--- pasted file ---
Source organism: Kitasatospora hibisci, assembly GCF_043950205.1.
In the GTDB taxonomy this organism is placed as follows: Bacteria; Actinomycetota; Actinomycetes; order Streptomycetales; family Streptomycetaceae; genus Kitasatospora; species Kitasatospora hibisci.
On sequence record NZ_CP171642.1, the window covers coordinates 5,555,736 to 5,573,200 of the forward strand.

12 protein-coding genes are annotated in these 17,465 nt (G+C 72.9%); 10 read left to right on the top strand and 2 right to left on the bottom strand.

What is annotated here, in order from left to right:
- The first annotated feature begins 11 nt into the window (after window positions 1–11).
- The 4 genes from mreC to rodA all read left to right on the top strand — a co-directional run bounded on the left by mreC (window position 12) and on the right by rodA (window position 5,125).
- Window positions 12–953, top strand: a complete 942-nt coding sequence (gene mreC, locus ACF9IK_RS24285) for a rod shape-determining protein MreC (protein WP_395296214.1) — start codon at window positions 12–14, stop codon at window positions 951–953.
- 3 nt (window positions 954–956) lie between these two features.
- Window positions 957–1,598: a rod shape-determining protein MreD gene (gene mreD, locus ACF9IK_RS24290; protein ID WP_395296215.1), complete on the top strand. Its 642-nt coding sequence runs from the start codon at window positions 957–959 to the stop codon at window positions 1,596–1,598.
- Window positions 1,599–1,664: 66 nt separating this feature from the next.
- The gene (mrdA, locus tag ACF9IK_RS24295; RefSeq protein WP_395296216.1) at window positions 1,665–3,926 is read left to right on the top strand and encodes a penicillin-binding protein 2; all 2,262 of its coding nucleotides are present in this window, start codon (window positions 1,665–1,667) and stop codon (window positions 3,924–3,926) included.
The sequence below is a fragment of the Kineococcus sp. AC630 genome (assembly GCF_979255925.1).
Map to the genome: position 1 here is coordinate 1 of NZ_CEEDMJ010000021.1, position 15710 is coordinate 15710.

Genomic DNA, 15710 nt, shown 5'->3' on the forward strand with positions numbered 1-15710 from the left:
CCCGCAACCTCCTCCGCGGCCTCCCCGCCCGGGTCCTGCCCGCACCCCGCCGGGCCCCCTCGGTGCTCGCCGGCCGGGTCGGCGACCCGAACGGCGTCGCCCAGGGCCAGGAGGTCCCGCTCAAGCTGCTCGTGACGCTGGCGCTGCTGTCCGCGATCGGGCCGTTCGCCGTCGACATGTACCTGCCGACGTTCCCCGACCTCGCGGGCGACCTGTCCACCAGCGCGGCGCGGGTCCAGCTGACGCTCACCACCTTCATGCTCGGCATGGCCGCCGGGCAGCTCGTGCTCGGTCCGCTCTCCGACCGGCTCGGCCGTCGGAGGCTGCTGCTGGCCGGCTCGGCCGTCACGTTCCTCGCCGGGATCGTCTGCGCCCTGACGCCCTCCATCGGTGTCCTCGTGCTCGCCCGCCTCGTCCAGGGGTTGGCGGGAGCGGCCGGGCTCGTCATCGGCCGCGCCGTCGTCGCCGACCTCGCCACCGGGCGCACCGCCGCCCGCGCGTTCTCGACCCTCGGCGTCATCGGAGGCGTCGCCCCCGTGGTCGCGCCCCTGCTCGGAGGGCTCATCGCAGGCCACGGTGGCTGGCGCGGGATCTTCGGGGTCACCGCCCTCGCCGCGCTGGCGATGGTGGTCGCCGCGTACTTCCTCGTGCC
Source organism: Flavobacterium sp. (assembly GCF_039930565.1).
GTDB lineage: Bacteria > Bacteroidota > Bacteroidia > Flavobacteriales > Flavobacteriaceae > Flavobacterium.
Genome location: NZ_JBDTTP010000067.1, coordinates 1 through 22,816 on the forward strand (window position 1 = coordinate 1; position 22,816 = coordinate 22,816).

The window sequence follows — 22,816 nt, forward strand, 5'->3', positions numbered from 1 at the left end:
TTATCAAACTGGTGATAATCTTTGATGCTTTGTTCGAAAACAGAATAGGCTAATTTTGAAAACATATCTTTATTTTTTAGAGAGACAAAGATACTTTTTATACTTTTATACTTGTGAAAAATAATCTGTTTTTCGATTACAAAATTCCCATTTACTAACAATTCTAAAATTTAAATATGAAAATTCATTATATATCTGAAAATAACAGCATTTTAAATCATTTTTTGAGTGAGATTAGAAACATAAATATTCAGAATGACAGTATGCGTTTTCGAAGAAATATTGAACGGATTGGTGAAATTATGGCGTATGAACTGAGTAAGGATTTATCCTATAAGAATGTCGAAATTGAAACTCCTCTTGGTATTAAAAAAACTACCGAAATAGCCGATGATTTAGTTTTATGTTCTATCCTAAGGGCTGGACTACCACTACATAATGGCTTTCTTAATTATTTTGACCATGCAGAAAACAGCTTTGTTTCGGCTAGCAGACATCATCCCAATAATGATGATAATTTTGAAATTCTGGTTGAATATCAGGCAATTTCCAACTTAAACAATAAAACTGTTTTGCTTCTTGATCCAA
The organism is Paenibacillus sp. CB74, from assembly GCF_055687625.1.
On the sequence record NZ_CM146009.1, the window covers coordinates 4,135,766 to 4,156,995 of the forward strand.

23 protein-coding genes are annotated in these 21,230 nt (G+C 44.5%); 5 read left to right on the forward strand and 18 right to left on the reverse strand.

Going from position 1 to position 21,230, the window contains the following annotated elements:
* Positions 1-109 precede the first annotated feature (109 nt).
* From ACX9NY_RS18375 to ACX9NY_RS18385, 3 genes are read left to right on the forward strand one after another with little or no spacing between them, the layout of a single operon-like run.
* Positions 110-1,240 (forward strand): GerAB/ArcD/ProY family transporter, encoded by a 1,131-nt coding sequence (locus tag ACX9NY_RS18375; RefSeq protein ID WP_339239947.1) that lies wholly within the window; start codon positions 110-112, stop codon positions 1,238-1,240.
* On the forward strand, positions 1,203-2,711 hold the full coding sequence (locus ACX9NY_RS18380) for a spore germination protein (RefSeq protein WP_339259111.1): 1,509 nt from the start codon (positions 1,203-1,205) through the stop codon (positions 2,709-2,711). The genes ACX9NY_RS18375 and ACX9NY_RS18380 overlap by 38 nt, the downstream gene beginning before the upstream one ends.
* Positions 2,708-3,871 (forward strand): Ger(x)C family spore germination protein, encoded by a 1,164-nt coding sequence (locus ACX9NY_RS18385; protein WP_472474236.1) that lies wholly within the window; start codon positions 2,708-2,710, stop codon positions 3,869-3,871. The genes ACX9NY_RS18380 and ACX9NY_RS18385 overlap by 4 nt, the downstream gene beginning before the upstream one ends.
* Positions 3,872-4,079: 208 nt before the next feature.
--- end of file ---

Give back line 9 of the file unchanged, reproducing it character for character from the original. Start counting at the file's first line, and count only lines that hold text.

- 3 nt (window positions 954–956) lie between these two features.